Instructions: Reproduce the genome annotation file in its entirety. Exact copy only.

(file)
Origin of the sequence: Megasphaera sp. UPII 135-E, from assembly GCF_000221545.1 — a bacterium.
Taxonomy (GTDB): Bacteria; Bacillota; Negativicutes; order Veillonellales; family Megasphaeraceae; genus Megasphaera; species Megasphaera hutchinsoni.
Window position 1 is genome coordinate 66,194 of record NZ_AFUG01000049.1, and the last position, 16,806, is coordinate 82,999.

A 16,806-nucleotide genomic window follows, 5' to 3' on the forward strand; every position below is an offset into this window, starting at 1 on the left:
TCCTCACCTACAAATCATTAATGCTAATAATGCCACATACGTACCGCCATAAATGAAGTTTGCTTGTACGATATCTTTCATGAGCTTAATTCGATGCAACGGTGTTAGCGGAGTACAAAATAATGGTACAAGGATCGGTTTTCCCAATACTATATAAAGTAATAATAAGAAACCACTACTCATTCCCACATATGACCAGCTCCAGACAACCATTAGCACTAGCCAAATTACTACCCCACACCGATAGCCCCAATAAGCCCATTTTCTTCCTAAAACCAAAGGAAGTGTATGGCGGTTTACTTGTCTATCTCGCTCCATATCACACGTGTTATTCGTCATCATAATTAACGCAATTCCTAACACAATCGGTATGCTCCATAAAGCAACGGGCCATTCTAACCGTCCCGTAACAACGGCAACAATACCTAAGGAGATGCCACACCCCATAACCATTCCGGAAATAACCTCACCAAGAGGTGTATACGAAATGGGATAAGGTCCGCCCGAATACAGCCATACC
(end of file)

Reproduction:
Origin of the sequence: Megasphaera sp. UPII 135-E, from assembly GCF_000221545.1 — a bacterium.
Taxonomy (GTDB): Bacteria; Bacillota; Negativicutes; order Veillonellales; family Megasphaeraceae; genus Megasphaera; species Megasphaera hutchinsoni.
Window position 1 is genome coordinate 66,194 of record NZ_AFUG01000049.1, and the last position, 16,806, is coordinate 82,999.

A 16,806-nucleotide genomic window follows, 5' to 3' on the forward strand; every position below is an offset into this window, starting at 1 on the left:
TCCTCACCTACAAATCATTAATGCTAATAATGCCACATACGTACCGCCATAAATGAAGTTTGCTTGTACGATATCTTTCATGAGCTTAATTCGATGCAACGGTGTTAGCGGAGTACAAAATAATGGTACAAGGATCGGTTTTCCCAATACTATATAAAGTAATAATAAGAAACCACTACTCATTCCCACATATGACCAGCTCCAGACAACCATTAGCACTAGCCAAATTACTACCCCACACCGATAGCCCCAATAAGCCCATTTTCTTCCTAAAACCAAAGGAAGTGTATGGCGGTTTACTTGTCTATCTCGCTCCATATCACACGTGTTATTCGTCATCATAATTAACGCAATTCCTAACACAATCGGTATGCTCCATAAAGCAACGGGCCATTCTAACCGTCCCGTAACAACGGCAACAATACCTAAGGAGATGCCACACCCCATAACCATTCCGGAAATAACCTCACCAAGAGGTGTATACGAAATGGGATAAGGTCCGCCCGAATACAGCCATACC